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I have some files where the first three lines is just a header. But for me to read them they need a comment-sign in the beginning like a #. If my file is called test.txt (example shown below) how do I add a # to only the first three lines, and if possible not add a comment-sign if there already is #.

A    B    C    D
1    2    3    4

131  4.32  23  42
132  4.31  22  42
...  ...  ... ...

After the first three lines I have my actually data. So I would like it to be:

#A    B    C    D
#1    2    3    4
#
131  4.32  23  42
132  4.31  22  42
...  ...  ... ...

so I can easily load the data with for example np.loadtxt('test.txt') in python. I have the idea it would be easiest in bash but python is okay too.

Thanks for helping.

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closed as not a real question by Wooble, Antony Hatchkins, bensiu, Nate, Reuben Mallaby Apr 24 '13 at 12:57

It's difficult to tell what is being asked here. This question is ambiguous, vague, incomplete, overly broad, or rhetorical and cannot be reasonably answered in its current form. For help clarifying this question so that it can be reopened, visit the help center.If this question can be reworded to fit the rules in the help center, please edit the question.

2  
read the file with the readlines() in an array. Loop trought the array and put a "#" in front of the first 3 lines. Then write the array out again. solution for python –  benst Apr 24 '13 at 11:50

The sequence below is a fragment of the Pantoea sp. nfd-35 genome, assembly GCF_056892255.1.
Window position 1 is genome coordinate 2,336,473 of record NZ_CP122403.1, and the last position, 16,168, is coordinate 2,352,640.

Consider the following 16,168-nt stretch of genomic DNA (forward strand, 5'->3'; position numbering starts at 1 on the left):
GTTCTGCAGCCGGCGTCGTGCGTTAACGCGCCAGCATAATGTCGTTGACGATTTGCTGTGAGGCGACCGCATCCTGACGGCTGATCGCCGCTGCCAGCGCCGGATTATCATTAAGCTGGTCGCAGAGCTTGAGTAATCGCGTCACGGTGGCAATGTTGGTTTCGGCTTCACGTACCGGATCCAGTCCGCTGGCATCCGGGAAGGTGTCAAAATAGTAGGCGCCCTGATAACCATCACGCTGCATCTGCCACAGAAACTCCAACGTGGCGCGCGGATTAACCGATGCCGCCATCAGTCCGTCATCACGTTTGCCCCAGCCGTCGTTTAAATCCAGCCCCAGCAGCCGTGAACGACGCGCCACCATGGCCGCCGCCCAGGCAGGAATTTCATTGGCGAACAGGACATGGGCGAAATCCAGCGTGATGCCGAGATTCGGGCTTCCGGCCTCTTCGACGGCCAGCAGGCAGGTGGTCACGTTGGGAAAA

1  
it's better to do some research before asking, and ask more precise questions. cheers! –  CharlesB Apr 24 '13 at 11:50

2 Answers 2

up vote 3 down vote accepted

you tagged the question with bash, so you could try this sed one-liner in your shell:

sed '1,3s/^/#/' file

if you want to make the change "in place": add -i

sed -i '1,3s/^/#/' file

EDIT

skip the line if there is already leading #:

sed '1,3{/^#/!s/^/#/}' 
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I think some previous checking is missing, as the OP says and if possible not add a comment-sign if there already is #. sed '1,3s/^[^!#]/#/ file could work. –  fedorqui Apr 24 '13 at 12:06
    
@fedorqui yep, thx. I didn't see that line. now updated. –  Kent Apr 24 '13 at 12:14
    
Good one, +1! Let me understand {/^#/!s/^/#/}: does it mean if /^#/ do not s, otherwise s/^/#/? –  fedorqui Apr 24 '13 at 12:18
1  
@fedorqui yes, you said it. same as /foo/!d. –  Kent Apr 24 '13 at 12:39

If you want to use awk, this can work:

awk '(NR<=3 && !/^#/) {$0="#"$0} {print}' your_file

Explanation

(NR<=3 && !/^#/) stands for number of line <= 3 and lines not starting with #. In that case, we update the line with leading # with $0="#"$0. If condition is not matched, we just print the line with {print}.

Tests

Without any #:

$ cat s
A    B    C    D
1    2    3    4

131  4.32  23  42
132  4.31  22  42

$ awk '(NR<=3 && !/^#/) {$0="#"$0} {print}' s
#A    B    C    D
#1    2    3    4
#
131  4.32  23  42
132  4.31  22  42

Already with some #:

$ cat s
#A    B  #  C    D
1    2    3    4

131  4.32  23  42
132  4.31  22  42

$ awk '(NR<=3 && !/^#/) {$0="#"$0} {print}' s
#A    B  #  C    D
#1    2    3    4
#
131  4.32  23  42
132  4.31  22  42
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